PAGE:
So I think the problem here Stan is that your available sample arsenal is just inadequate for your compositional ambitions.  So my advice is to start small with maybe those woodwinds and if money is an issue, just build your libraries bit by bit.  Try to stay within one family until completion then move on to the next one.  In other words, try to buy the most comprehensive woodwinds or strings or brass or whatever library you can afford when you have all that you need (full libraries) then move on to the next and so on.

It's kind of what I expected to hear, and, of course, you're right, there is a huge difference between SE's and the full libraries. So I guess I will have to follow your advice for a more realistic sound. Thank you for the feedback, it actually puts things into persepctive for me. 

Stan K
Posted on Sat, Oct 22 2016 13:44
by Francesco Pirrone
Joined on Tue, Sep 30 2014, Posts 258

Hi Stan,

i enjoyed your music and i must agree with Jasen either on the good composition and the quite unnatural sounding rendition.

On the samples: i can say for certain that half tone sampling is good, however, the Special Edition can still do believable orchestral renditions..... some demos (e.g. Decision Day) sound great to my ears and don't show their age at all. In my opinion, 50% is about the performance: each stave has to be perfectly believable, the remaining 50% is about impulse responses and panning. If you have the opportunity to import in your DAW the project files of Special Edition Demo 01 or Decision Day, you will find that Christian Kardeis is using much more wet signal that one would imagine at first glance.

Sincerely 

Francesco

My music and social links -> https://linktr.ee/francescopirrone
Posted on Sat, Oct 22 2016 22:25
by YacobW
Joined on Sun, Aug 14 2011, London, Posts 49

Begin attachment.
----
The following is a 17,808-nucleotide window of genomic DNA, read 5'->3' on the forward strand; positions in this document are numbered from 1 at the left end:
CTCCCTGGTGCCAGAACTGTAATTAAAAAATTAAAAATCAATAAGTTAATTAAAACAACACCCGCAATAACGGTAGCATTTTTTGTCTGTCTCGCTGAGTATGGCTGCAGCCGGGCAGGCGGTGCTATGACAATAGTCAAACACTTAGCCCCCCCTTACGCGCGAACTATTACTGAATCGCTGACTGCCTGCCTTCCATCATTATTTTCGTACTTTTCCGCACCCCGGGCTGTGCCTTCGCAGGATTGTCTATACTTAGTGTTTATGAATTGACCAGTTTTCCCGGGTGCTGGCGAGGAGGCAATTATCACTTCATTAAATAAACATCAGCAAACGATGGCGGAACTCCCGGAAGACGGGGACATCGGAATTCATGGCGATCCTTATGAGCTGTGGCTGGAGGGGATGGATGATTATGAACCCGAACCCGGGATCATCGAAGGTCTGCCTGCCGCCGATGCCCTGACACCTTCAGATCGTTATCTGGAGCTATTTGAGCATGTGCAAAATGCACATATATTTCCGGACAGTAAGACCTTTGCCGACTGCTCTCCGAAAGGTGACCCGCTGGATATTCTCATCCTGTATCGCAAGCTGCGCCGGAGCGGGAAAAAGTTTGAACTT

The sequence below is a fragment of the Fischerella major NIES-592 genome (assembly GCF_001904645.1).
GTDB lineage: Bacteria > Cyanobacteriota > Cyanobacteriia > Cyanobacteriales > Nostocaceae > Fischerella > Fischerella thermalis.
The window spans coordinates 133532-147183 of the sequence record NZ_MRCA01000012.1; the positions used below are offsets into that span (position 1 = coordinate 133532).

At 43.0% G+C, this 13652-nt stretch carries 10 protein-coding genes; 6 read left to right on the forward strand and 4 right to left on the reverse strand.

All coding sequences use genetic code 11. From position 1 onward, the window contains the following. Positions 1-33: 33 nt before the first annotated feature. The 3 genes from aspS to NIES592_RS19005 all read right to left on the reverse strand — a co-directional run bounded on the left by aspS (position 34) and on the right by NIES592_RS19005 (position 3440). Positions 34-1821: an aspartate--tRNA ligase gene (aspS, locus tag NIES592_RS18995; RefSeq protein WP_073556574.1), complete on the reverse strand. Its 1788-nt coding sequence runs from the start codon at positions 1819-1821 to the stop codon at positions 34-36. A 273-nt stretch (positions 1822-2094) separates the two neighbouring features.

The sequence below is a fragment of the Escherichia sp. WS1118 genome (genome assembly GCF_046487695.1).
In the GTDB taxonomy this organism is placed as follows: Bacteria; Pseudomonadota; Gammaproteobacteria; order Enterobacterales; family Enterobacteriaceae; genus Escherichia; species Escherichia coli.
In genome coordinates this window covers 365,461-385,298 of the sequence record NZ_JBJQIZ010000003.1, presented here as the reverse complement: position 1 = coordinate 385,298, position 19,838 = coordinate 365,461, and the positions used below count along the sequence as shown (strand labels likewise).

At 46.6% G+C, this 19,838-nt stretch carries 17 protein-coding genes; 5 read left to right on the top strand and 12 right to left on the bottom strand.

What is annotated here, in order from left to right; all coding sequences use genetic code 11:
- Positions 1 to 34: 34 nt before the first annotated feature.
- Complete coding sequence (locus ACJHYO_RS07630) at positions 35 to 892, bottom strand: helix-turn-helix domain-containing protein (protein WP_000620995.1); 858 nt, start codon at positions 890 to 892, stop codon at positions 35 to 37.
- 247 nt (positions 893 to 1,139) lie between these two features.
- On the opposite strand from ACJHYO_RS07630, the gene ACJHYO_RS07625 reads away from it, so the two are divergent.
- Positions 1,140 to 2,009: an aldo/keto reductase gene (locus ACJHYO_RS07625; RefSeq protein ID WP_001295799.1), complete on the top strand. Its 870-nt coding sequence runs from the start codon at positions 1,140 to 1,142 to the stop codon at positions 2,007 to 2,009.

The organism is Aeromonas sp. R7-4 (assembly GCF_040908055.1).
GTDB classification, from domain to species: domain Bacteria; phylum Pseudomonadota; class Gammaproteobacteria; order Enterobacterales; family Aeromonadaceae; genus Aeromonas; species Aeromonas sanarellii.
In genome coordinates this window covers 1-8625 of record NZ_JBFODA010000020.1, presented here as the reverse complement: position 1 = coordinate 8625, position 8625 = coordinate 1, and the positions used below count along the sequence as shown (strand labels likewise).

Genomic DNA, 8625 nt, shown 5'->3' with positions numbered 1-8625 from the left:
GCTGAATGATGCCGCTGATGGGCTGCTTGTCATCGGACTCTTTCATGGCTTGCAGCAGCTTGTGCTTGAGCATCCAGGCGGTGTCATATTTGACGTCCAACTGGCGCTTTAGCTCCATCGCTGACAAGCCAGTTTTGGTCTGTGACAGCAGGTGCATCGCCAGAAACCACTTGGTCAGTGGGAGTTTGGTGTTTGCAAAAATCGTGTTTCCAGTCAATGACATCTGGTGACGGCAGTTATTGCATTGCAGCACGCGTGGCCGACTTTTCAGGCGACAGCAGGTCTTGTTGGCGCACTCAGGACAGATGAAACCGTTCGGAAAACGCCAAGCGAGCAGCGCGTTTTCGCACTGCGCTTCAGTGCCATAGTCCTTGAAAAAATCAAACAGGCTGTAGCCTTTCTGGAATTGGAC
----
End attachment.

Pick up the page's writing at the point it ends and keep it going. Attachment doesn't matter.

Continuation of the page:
I'm going to be incredibly boring and echo what everyone else has already said (the one difference being I know less on the subject than anyone else).

The only thing that I'd suggest to making things sound more natural is getting more reverb in there (currently I'm experimenting with the humanization efect in VI Pro with not-currently-great results).

Posted on Sun, Oct 23 2016 07:23
by stan-k
Joined on Tue, Jun 24 2014, Posts 42

Thank you for the feedback, Francesco and Yakob.

If you disregard I and II for a moment and only comment on III-V: is there any difference in the realism between the quiet and forte parts? Do the calm parts sound more natural than the forte ones or vice versa or not at all?

Stan K
Posted on Mon, Oct 24 2016 15:40
by Francesco Pirrone
Joined on Tue, Sep 30 2014, Posts 258

You are very welcome, Stan.

I had another listen to Amorisque III-IV, i do not hear a big difference between piano and forte (concerning the performance).... to an extent, loud parts might suffer from lack of depth more than the soft parts because of the dry percussion: as the percussion kicks in my ears expect to perceive it as a distant sound within the orchestral layout, it sounds close instead. This affects the realism a lot.

Again, please be clear that this is just my humble opinion and not a statement against the quality of your work.

I would love to have a play at your music with Vienna Suite one day... it would be fun. If this is not too forward, you can bounce 16 bars (each stave as .wav) and send it over. I would like to find out how much a different use of reverb might sweeten the performance.

Take care

Francesco

My music and social links -> https://linktr.ee/francescopirrone
Posted on Tue, Oct 25 2016 15:07
by stan-k
Joined on Tue, Jun 24 2014, Posts 42

Originally Posted by: Francesco Pirrone Go to Quoted Post

I would love to have a play at your music with Vienna Suite one day... it would be fun. If this is not too forward, you can bounce 16 bars (each stave as .wav) and send it over. I would like to find out how much a different use of reverb might sweeten the performance.

Just sent you a PM.

Stan K